3 4.2. SPANNING TREES 39 Proof. Recursively define a sequence of trees, starting with T 0 = T. Given a nonempty T n, let T n+1 be the tree obtained from T n be removing all leaves and their incident edges. Let T N be the last nonempty tree in the sequence. Using the uniqueness of paths, if T n+1 is nonempty, then the center of T n+1 is the center of T n, since the eccentricity of each vertex in T n+1 is reduced by 1 from its eccentricity in T n. For any tree, a leaf v can be in the center if and only if the distance d(v, w) to the most distant vertex w is 0 or 1, so T N is K 1 or K 2. Theorem Let T be a tree with K edges. If G is a graph whose minimum degree is δ(g) K, then G contains T as a subgraph. Proof. Again use induction on K. Check the cases K = 0, 1. Suppose the result is true for trees with fewer than K edges. Now let T be a tree with K edges. Let v be a leaf of T and let w be adjacent to v. Consider the tree T 1 which has vertex set V (T) \ {v}, and the edges of T except vw. Then T 1 is a subgraph of G. The vertex w G has degree K, so some vertex u G adjacent to w is not in T 1. Adding the edge uv to T 1 gives T. 4.2 Spanning trees A spanning tree of a graph G is a subgraph T which is a tree containing all vertices of G. A weighted graph is a graph with a positive number assigned to each edge. A minimum weight spanning tree is a spanning tree with the property that the sum of the edge weights is a minimum. Weighted spanning trees arise in problems where one wants to connect a set of vertices at minimal cost. The text mentions the problem of building new rail lines that connect a group of cities. In this case the weights could be the construction cost for a city-to-city rail link. Similar problems arise for establishing communications lines, like fiber-optic cable, etc. Theorem Every connected graph contains a spanning tree. Every weighted graph contains a minimum weight spanning tree. Proof. Remove edges from cycles as long a possible. In practice it may be important to have an efficient procedure for finding minimum weight spanning trees. Before discussing Kruskal s algorithm, here a few points glossed over in the text.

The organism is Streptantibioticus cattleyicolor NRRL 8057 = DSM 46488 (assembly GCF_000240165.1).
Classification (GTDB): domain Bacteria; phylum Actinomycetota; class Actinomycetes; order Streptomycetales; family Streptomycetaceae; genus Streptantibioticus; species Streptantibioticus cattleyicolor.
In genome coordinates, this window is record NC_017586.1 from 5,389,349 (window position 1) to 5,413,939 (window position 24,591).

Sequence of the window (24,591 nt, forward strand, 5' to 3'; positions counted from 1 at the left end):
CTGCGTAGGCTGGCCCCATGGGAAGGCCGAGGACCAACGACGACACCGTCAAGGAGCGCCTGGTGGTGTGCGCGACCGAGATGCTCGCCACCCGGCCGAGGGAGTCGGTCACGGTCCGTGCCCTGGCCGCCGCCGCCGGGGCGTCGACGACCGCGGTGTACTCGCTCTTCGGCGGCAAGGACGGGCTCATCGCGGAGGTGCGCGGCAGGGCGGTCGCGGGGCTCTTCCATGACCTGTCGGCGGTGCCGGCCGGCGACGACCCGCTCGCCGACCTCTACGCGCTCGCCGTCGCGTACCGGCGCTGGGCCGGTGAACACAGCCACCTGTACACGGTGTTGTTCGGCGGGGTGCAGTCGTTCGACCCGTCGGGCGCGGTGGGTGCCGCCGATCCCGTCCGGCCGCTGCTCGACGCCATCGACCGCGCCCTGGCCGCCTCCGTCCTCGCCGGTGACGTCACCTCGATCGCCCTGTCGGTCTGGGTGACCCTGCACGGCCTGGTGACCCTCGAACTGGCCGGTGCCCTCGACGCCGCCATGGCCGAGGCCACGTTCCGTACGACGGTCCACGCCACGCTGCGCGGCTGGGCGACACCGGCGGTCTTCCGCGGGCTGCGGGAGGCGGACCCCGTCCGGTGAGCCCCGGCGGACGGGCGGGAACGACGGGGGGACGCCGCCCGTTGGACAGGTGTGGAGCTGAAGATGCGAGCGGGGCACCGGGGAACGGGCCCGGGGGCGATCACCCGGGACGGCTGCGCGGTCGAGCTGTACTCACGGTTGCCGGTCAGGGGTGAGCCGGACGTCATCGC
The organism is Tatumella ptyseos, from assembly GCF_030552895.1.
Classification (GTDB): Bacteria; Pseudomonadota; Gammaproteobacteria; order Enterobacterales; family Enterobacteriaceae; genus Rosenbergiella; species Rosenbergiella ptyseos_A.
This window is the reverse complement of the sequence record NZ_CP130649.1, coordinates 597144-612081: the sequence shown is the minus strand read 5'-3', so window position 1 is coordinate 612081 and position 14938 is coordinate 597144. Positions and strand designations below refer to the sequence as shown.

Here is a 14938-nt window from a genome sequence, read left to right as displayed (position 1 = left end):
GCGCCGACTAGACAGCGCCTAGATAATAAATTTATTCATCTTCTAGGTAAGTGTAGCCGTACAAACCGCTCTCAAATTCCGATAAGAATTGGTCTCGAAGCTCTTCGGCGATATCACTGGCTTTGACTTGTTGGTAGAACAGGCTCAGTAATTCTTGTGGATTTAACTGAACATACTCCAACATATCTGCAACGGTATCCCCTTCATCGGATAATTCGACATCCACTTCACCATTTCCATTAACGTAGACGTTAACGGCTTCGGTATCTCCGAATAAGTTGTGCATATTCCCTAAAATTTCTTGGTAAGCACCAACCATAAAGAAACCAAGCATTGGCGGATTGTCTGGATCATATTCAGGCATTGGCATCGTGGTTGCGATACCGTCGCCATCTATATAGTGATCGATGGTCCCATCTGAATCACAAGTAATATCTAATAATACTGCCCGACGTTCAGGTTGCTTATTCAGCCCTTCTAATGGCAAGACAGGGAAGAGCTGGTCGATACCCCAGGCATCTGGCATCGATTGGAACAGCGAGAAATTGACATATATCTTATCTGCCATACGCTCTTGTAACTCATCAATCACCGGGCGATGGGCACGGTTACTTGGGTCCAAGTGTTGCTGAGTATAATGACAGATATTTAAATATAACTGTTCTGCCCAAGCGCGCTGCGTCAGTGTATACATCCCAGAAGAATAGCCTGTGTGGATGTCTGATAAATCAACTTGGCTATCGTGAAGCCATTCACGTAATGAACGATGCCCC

4 40 CHAPTER 4. TREES As part of the algorithm we have to be able to recognize when adding an edge to a tree produces a new tree. Lemma Suppose T is a subtree of G, and e is an edge of G with exactly one vertex in V (T). Then adding e to T gives a tree. Proof. Use the previous result that a graph G of order N is a tree if and only if it is connected and contains N 1 edges. Adding e gives a connected graph, with exactly one new vertex and exactly one new edge. Here is a method to find the connected components of a graph. Connected component algorithm: Initially give the vertices of G distinct numbers. Check all vertices to see if a vertex v has a higher number n(v) than an adjacent vertex w. If it does, reduce the number of v to that of w, that is set n(v) := n(w). Count the number of vertices whose numbers have been changed. Repeat until no vertices change numbers. The vertices with the same numbers lie in the same component. Each round of vertex checking reduces the sum of the vertex numbers by one or more, since at least one vertex number drops until the algorithm terminates. The sum of the vertex numbers starts at N(N 1)/2, so the algorithm could take roughly N 2 (N 1)/2 steps, and each step can involve checking (N 1) adjacent vertices, giving a possible cost of N 2 (N 1) 2 /2. Kruskal s algorithm: (i) Find an edge of minimum weight, and mark it. (ii) While possible, find a minimal weight unmarked edge that can be added to the marked edges without producing a (marked) cycle. (For instance, we can add the edge, compute connected components, and check if the number of edges for each component is one less than the number of vertices.) Theorem Starting with a connected weighted graph, Kruskal s algorithm produces a minimal weight spanning tree. Proof. At each stage we can consider adding an edge by tentatively adding it, finding components, and checking the components to make sure they are trees. Thus at each step we have a forest. If at some stage there is a vertex not in our forest, then by Lemma there will be an addable edge. Thus when the algorithm stops all vertices are included. If two forest components